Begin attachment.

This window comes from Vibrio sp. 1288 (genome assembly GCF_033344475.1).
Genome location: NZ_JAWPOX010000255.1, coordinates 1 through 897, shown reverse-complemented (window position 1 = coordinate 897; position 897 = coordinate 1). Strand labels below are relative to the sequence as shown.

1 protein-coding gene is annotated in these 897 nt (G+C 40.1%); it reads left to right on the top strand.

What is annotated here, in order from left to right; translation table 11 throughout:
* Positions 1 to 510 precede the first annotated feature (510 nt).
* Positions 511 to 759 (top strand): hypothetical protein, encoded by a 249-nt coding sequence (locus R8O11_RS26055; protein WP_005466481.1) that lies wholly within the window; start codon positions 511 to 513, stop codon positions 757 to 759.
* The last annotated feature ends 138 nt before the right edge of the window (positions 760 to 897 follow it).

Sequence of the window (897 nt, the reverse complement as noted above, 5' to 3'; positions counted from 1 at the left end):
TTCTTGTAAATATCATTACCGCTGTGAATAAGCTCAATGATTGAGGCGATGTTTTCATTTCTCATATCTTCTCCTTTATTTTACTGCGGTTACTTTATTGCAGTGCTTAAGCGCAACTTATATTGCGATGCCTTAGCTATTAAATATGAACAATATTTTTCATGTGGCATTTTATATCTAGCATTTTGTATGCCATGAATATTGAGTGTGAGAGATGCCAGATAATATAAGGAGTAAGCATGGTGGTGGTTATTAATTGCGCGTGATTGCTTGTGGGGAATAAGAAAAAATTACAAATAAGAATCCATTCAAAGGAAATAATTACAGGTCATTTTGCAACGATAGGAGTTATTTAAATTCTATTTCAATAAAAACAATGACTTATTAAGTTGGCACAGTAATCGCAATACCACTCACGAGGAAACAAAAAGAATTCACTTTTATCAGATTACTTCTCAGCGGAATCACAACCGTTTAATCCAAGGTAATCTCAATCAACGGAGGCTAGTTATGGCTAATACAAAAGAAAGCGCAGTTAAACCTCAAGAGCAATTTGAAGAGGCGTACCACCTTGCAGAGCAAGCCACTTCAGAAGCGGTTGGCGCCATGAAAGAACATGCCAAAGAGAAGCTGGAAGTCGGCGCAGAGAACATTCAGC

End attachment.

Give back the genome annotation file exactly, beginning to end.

This window comes from Vibrio sp. 1288 (genome assembly GCF_033344475.1).
Genome location: NZ_JAWPOX010000255.1, coordinates 1 through 897, shown reverse-complemented (window position 1 = coordinate 897; position 897 = coordinate 1). Strand labels below are relative to the sequence as shown.

1 protein-coding gene is annotated in these 897 nt (G+C 40.1%); it reads left to right on the top strand.

What is annotated here, in order from left to right; translation table 11 throughout:
* Positions 1 to 510 precede the first annotated feature (510 nt).
* Positions 511 to 759 (top strand): hypothetical protein, encoded by a 249-nt coding sequence (locus R8O11_RS26055; protein WP_005466481.1) that lies wholly within the window; start codon positions 511 to 513, stop codon positions 757 to 759.
* The last annotated feature ends 138 nt before the right edge of the window (positions 760 to 897 follow it).

Sequence of the window (897 nt, the reverse complement as noted above, 5' to 3'; positions counted from 1 at the left end):
TTCTTGTAAATATCATTACCGCTGTGAATAAGCTCAATGATTGAGGCGATGTTTTCATTTCTCATATCTTCTCCTTTATTTTACTGCGGTTACTTTATTGCAGTGCTTAAGCGCAACTTATATTGCGATGCCTTAGCTATTAAATATGAACAATATTTTTCATGTGGCATTTTATATCTAGCATTTTGTATGCCATGAATATTGAGTGTGAGAGATGCCAGATAATATAAGGAGTAAGCATGGTGGTGGTTATTAATTGCGCGTGATTGCTTGTGGGGAATAAGAAAAAATTACAAATAAGAATCCATTCAAAGGAAATAATTACAGGTCATTTTGCAACGATAGGAGTTATTTAAATTCTATTTCAATAAAAACAATGACTTATTAAGTTGGCACAGTAATCGCAATACCACTCACGAGGAAACAAAAAGAATTCACTTTTATCAGATTACTTCTCAGCGGAATCACAACCGTTTAATCCAAGGTAATCTCAATCAACGGAGGCTAGTTATGGCTAATACAAAAGAAAGCGCAGTTAAACCTCAAGAGCAATTTGAAGAGGCGTACCACCTTGCAGAGCAAGCCACTTCAGAAGCGGTTGGCGCCATGAAAGAACATGCCAAAGAGAAGCTGGAAGTCGGCGCAGAGAACATTCAGC